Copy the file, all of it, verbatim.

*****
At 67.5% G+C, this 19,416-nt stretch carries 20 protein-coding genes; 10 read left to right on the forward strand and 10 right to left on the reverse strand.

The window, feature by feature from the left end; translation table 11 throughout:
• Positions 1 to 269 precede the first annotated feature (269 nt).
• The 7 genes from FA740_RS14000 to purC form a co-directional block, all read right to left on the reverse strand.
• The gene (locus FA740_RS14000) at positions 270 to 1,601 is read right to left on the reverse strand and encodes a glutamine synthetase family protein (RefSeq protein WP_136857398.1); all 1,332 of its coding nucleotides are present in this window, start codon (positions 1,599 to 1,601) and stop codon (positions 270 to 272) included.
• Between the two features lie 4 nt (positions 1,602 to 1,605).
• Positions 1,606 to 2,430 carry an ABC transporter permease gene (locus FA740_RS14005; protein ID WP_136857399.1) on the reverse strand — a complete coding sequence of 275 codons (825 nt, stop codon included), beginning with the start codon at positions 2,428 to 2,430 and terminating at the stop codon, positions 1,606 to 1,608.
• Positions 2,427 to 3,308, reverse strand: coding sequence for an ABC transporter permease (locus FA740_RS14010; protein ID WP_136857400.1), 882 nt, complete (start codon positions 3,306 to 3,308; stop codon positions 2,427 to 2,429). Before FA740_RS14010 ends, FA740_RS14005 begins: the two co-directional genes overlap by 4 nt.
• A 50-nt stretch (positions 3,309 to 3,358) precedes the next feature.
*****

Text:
At 67.5% G+C, this 19,416-nt stretch carries 20 protein-coding genes; 10 read left to right on the forward strand and 10 right to left on the reverse strand.

The window, feature by feature from the left end; translation table 11 throughout:
• Positions 1 to 269 precede the first annotated feature (269 nt).
• The 7 genes from FA740_RS14000 to purC form a co-directional block, all read right to left on the reverse strand.
• The gene (locus FA740_RS14000) at positions 270 to 1,601 is read right to left on the reverse strand and encodes a glutamine synthetase family protein (RefSeq protein WP_136857398.1); all 1,332 of its coding nucleotides are present in this window, start codon (positions 1,599 to 1,601) and stop codon (positions 270 to 272) included.
• Between the two features lie 4 nt (positions 1,602 to 1,605).
• Positions 1,606 to 2,430 carry an ABC transporter permease gene (locus FA740_RS14005; protein ID WP_136857399.1) on the reverse strand — a complete coding sequence of 275 codons (825 nt, stop codon included), beginning with the start codon at positions 2,428 to 2,430 and terminating at the stop codon, positions 1,606 to 1,608.
• Positions 2,427 to 3,308, reverse strand: coding sequence for an ABC transporter permease (locus FA740_RS14010; protein ID WP_136857400.1), 882 nt, complete (start codon positions 3,306 to 3,308; stop codon positions 2,427 to 2,429). Before FA740_RS14010 ends, FA740_RS14005 begins: the two co-directional genes overlap by 4 nt.
• A 50-nt stretch (positions 3,309 to 3,358) precedes the next feature.